For the Record

September 21, 2016

When excessive force is used by law enforcement on citizens, an inevitable narrative emerges from the officials: “suspect” was armed, on drugs, had priors. And this is meant to justify, in the minds of the public, the use of  criminal, unethical, unconstitutional lethal force by police.

This appeases us; there you have it: he had a gun, or he has a history of resisting, or whatever. But thanks to the ubiquitous smartphone camera, facts are emerging in these tragic incidents that unravel that narrative. There is video evidence of police planting drugs or weapons, or conspiring unfounded charges. We have irrefutable proof that this happens.

We also know that minority populations experience profiling by law enforcement. They are stopped more often, questioned and treated more aggressively, detained, arrested, and deprived of their constitutional rights on a daily basis. When we learn that the most recent victim of a police shooting has priors, let’s take into account what we now can’t deny about these individuals encounters with the police: It’s likely they were stopped because they were profiled, if they were stopped for a minor traffic infraction, they were probably addressed in a confrontational manner, unlike the “Well, you seem like a nice person, I’ll let you go with a warning this time,” that many white people, including myself, receive. And if they know their rights, and attempt to assert them, this will land them in the back of a squad car, with a resisting arrest charge on their record. Sometimes, a traffic stop doesn’t go well for white people either, as you can see in  examples of video footage at Police the Police, and other sites that monitor abusive behavior by law enforcement personnel.

So when we learn of these ‘priors’, try to imagine those encounters that led to the charges. Of course, some of these may be legitimate. But knowing what we know of how unfairly law enforcement treat minorities, particularly black individuals, knowing how a busted tail light or a stalled car escalates into murder because of a prejudicial agenda held by police, we can’t accept a targeted person’s police record as fact. Right now, in this crisis, news of a criminal record should be taken with a grain of salt. And, priors never, EVER justify the use of deadly force. If white people can wave a gun at police and be apprehended and booked, there is no reason, no justification for the rampant murder of minority citizens by police.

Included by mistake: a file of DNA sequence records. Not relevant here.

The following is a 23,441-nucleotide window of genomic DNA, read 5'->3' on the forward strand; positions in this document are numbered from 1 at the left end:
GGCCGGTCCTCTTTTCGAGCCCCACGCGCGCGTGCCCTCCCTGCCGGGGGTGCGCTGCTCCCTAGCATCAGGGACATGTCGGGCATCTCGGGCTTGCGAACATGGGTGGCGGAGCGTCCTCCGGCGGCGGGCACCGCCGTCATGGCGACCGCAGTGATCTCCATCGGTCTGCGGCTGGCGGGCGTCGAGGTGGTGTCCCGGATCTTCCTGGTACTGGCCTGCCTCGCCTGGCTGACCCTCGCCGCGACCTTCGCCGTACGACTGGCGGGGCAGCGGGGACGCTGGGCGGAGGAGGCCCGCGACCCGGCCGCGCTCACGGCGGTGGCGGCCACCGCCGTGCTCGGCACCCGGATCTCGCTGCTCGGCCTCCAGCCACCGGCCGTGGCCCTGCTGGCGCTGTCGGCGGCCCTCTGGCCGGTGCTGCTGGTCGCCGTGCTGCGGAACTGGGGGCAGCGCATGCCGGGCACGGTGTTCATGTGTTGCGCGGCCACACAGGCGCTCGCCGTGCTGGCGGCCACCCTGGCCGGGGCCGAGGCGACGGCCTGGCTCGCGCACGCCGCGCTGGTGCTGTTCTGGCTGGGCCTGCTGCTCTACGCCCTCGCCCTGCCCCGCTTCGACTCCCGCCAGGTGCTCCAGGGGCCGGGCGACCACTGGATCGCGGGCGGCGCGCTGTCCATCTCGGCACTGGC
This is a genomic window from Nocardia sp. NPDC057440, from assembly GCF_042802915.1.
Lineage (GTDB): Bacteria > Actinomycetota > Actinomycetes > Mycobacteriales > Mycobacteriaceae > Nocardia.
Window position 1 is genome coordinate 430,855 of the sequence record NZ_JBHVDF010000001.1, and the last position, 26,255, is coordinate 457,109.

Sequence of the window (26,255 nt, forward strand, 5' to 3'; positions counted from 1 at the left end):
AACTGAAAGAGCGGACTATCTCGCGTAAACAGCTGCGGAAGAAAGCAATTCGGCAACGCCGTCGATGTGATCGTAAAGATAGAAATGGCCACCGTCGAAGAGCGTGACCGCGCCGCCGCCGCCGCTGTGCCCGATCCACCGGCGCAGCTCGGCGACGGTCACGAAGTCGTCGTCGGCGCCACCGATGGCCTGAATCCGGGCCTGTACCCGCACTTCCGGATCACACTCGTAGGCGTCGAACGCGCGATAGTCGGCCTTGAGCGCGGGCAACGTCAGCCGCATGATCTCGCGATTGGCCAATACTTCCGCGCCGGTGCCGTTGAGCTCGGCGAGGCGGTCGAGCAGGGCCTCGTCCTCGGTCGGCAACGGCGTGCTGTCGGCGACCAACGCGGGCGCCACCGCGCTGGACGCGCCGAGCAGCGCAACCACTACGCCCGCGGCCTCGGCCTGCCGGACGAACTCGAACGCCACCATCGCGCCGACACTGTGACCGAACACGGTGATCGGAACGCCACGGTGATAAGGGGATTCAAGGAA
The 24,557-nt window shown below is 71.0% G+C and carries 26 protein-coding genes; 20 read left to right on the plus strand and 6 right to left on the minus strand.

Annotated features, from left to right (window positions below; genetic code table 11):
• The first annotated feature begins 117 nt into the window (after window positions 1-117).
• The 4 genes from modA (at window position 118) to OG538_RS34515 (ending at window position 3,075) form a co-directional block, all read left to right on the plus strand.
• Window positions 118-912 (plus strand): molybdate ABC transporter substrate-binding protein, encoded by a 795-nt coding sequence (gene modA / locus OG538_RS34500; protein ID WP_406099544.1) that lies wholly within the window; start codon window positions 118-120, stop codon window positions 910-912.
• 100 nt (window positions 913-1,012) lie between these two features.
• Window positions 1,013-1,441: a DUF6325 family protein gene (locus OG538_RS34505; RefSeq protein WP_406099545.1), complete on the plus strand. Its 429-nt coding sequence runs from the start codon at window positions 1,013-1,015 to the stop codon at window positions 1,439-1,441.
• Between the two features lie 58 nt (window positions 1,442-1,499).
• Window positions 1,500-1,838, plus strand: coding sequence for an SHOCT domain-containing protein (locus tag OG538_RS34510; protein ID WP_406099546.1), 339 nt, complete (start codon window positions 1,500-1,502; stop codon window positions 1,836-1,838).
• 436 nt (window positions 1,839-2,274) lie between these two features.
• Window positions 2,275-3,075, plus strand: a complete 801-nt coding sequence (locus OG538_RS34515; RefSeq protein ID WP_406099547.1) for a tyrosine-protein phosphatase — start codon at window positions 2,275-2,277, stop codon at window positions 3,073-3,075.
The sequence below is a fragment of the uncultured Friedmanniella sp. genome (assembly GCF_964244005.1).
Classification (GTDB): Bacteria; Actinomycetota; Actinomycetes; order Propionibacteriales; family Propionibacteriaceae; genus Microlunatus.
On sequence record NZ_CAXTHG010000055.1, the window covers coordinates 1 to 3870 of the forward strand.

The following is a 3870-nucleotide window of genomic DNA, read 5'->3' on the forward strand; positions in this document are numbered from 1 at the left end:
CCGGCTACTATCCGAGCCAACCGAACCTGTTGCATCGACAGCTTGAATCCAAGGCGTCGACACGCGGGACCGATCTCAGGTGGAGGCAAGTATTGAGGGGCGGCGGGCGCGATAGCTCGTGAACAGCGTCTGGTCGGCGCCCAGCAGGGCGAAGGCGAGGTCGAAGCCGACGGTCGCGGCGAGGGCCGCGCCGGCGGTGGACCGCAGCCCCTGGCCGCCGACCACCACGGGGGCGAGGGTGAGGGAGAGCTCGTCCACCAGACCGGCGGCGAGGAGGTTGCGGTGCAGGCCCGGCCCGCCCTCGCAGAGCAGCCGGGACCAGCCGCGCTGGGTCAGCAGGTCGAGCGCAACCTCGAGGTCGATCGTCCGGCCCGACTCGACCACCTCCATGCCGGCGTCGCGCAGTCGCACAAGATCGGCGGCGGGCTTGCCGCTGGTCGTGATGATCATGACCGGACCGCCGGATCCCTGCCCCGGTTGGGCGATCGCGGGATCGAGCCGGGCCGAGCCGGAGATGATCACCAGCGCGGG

Also, for the apologists who tout how most police officers are upstanding, and we shouldn’t demonize the larger institution because of a few bad apples: we also have proof of so called ‘good officers’ standing by while the bad apples abuse or kill detained subjects.  If they’re not calling out, rooting out, cutting out the rot, the’re part of the problem. If they’re covering up, looking the other way, fearing or threatening retaliation for crossing the thin blue line, they’re culpable and have blood on their hands.


Blog 6.0

June 7, 2015

I have created another blog, Exhibit A as a place to catalog my published poems, as well as display the text of my video poems. My Vimeo site links to the corresponding poems at Exhibit A, and the posted poems have an embedded link to their videos.

Night night.

What’s New

May 30, 2015

Video poems, that’s what. It’s something I’ve wanted to do with my poetry for years, and now I have a way to implement that vision, wtth the help of Windows Movie Maker and stock footage sites like Videoblocks, Pond 5, and Videvo.

This is a truly gratifying way to give breadth and depth to a poem, and to reach people that may not consider themselves readers of poetry. They may discover that they are enthusiastic “watchers’ of poetry.

I have a few video poems up for viewing at my Vimeo site here.

Best of the Net

March 24, 2015

Congrats to Caitlin Scarano and The Poet’s Billow for inclusion in the most recent Best of the Net anthology!


October 25, 2014

The pale horse
just got here.
His rider reassures
everyone there’s no need
to panic.

People are transfixed
by the spectacle,
the headlines and next of kin,
the cortege and the parade,
the celebrated, the contaminated.

We’re to wait three weeks
for a fever.
I’m sure he meant well,
but I think that cowboy
was trying to sell us something.